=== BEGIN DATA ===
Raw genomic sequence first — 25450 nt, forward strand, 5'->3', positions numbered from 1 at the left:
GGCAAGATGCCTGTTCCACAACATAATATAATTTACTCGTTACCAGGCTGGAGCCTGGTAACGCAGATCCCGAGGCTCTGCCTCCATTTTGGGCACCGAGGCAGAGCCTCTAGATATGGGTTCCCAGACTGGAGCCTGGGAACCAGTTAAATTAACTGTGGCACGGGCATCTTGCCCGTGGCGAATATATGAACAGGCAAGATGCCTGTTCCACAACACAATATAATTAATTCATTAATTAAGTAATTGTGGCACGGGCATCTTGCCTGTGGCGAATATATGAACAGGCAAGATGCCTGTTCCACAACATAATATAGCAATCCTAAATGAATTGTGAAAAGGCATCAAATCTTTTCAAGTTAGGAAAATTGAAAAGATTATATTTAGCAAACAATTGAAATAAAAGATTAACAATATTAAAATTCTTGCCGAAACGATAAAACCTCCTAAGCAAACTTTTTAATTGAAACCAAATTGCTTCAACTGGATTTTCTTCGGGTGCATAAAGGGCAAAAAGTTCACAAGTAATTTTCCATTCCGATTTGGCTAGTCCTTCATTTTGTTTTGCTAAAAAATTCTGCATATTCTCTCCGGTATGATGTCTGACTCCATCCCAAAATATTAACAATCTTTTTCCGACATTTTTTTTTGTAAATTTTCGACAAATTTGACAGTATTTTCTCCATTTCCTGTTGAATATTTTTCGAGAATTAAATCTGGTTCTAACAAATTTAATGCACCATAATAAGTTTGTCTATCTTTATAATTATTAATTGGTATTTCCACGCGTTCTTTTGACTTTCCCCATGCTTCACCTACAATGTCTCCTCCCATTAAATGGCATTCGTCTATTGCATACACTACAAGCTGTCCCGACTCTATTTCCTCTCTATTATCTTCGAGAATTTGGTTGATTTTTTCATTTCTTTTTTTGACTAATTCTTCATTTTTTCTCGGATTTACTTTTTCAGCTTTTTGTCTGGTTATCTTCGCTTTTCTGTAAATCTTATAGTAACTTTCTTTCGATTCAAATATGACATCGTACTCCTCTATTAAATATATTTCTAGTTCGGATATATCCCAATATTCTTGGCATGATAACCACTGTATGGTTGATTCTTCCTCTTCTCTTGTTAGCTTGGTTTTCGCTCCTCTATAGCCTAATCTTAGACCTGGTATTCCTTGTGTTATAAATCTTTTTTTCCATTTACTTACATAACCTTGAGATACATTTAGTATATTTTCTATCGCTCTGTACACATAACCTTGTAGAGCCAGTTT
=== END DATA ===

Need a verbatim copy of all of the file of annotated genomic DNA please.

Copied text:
Raw genomic sequence first — 25450 nt, forward strand, 5'->3', positions numbered from 1 at the left:
GGCAAGATGCCTGTTCCACAACATAATATAATTTACTCGTTACCAGGCTGGAGCCTGGTAACGCAGATCCCGAGGCTCTGCCTCCATTTTGGGCACCGAGGCAGAGCCTCTAGATATGGGTTCCCAGACTGGAGCCTGGGAACCAGTTAAATTAACTGTGGCACGGGCATCTTGCCCGTGGCGAATATATGAACAGGCAAGATGCCTGTTCCACAACACAATATAATTAATTCATTAATTAAGTAATTGTGGCACGGGCATCTTGCCTGTGGCGAATATATGAACAGGCAAGATGCCTGTTCCACAACATAATATAGCAATCCTAAATGAATTGTGAAAAGGCATCAAATCTTTTCAAGTTAGGAAAATTGAAAAGATTATATTTAGCAAACAATTGAAATAAAAGATTAACAATATTAAAATTCTTGCCGAAACGATAAAACCTCCTAAGCAAACTTTTTAATTGAAACCAAATTGCTTCAACTGGATTTTCTTCGGGTGCATAAAGGGCAAAAAGTTCACAAGTAATTTTCCATTCCGATTTGGCTAGTCCTTCATTTTGTTTTGCTAAAAAATTCTGCATATTCTCTCCGGTATGATGTCTGACTCCATCCCAAAATATTAACAATCTTTTTCCGACATTTTTTTTTGTAAATTTTCGACAAATTTGACAGTATTTTCTCCATTTCCTGTTGAATATTTTTCGAGAATTAAATCTGGTTCTAACAAATTTAATGCACCATAATAAGTTTGTCTATCTTTATAATTATTAATTGGTATTTCCACGCGTTCTTTTGACTTTCCCCATGCTTCACCTACAATGTCTCCTCCCATTAAATGGCATTCGTCTATTGCATACACTACAAGCTGTCCCGACTCTATTTCCTCTCTATTATCTTCGAGAATTTGGTTGATTTTTTCATTTCTTTTTTTGACTAATTCTTCATTTTTTCTCGGATTTACTTTTTCAGCTTTTTGTCTGGTTATCTTCGCTTTTCTGTAAATCTTATAGTAACTTTCTTTCGATTCAAATATGACATCGTACTCCTCTATTAAATATATTTCTAGTTCGGATATATCCCAATATTCTTGGCATGATAACCACTGTATGGTTGATTCTTCCTCTTCTCTTGTTAGCTTGGTTTTCGCTCCTCTATAGCCTAATCTTAGACCTGGTATTCCTTGTGTTATAAATCTTTTTTTCCATTTACTTACATAACCTTGAGATACATTTAGTATATTTTCTATCGCTCTGTACACATAACCTTGTAGAGCCAGTTT